Protecting Your Rights After Arrest
Keeping your head and keeping your wits is essential to protecting your rights after an arrest, especially during the period of time when you are in custody but have not yet consulted an attorney.
If you are subject to an arrest warrant in New York City or otherwise detained or arrested by police, you should remember the following to avoid compromising your defense or otherwise making your situation worse. Some tips regarding this include:
- Follow instructions — There is little to gain and a lot to lose from refusing to cooperate with police during an arrest. In some cases, a lack of cooperation can even lead to a charge of resisting arrest, a separate crime that can still stand even if the underlying reason for your arrest proves to be invalid.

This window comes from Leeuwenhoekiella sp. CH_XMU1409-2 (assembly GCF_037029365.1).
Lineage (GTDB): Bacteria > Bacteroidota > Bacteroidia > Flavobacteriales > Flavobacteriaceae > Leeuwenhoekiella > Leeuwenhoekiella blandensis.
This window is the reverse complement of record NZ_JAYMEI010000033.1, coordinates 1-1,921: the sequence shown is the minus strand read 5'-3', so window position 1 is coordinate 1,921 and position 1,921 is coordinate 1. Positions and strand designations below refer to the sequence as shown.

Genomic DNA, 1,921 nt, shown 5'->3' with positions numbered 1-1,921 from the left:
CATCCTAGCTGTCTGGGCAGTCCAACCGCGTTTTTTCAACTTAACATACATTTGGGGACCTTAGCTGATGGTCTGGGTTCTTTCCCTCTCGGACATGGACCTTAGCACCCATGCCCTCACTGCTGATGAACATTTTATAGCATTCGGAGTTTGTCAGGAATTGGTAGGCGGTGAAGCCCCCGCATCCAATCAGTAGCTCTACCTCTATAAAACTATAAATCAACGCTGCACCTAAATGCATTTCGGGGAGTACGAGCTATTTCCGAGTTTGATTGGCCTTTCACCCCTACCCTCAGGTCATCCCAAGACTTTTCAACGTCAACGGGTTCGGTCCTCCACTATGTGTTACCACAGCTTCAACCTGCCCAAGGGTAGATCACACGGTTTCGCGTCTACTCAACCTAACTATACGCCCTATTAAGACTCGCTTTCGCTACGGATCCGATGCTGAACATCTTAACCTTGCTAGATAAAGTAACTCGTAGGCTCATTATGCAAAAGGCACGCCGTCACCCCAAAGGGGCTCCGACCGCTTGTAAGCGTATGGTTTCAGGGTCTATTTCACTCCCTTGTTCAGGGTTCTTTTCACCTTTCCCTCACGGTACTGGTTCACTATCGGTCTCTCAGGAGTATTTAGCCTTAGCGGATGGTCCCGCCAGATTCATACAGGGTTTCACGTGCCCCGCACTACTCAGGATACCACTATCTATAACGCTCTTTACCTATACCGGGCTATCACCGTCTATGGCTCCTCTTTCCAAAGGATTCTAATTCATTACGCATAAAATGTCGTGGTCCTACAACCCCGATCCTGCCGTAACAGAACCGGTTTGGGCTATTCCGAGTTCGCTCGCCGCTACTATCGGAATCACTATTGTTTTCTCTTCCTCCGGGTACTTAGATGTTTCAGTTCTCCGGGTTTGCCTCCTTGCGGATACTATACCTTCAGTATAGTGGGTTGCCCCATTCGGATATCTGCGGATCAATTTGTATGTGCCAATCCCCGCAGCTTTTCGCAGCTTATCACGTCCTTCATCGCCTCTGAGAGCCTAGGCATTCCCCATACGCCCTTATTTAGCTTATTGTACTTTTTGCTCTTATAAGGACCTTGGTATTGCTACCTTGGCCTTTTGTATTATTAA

- Be careful what you say — However, cooperating does not extend to volunteering information unnecessarily. Other than your basic identifying information, you are not obliged to answer any questions, and your refusal to answer cannot be used against you. It may be tempting to try to explain the situation, but more often than not, you only succeed in giving police evidence to use against you.
- Take note of the situation — Police procedure often figures prominently in criminal defense cases. Even experienced officers sometimes push and exceed constitutional limits during arrests and subsequent searches. When presented in court, these procedural errors can lead to exclusion of the recovered evidence. Therefore, closely watch what the police are doing during your arrest so you can accurately convey it to your attorney.
By handling your arrest properly, you can put your New York City defense attorney in a better position to defend you in court or negotiate a plea agreement on your behalf. Visit our page on what happens after being charged with a crime.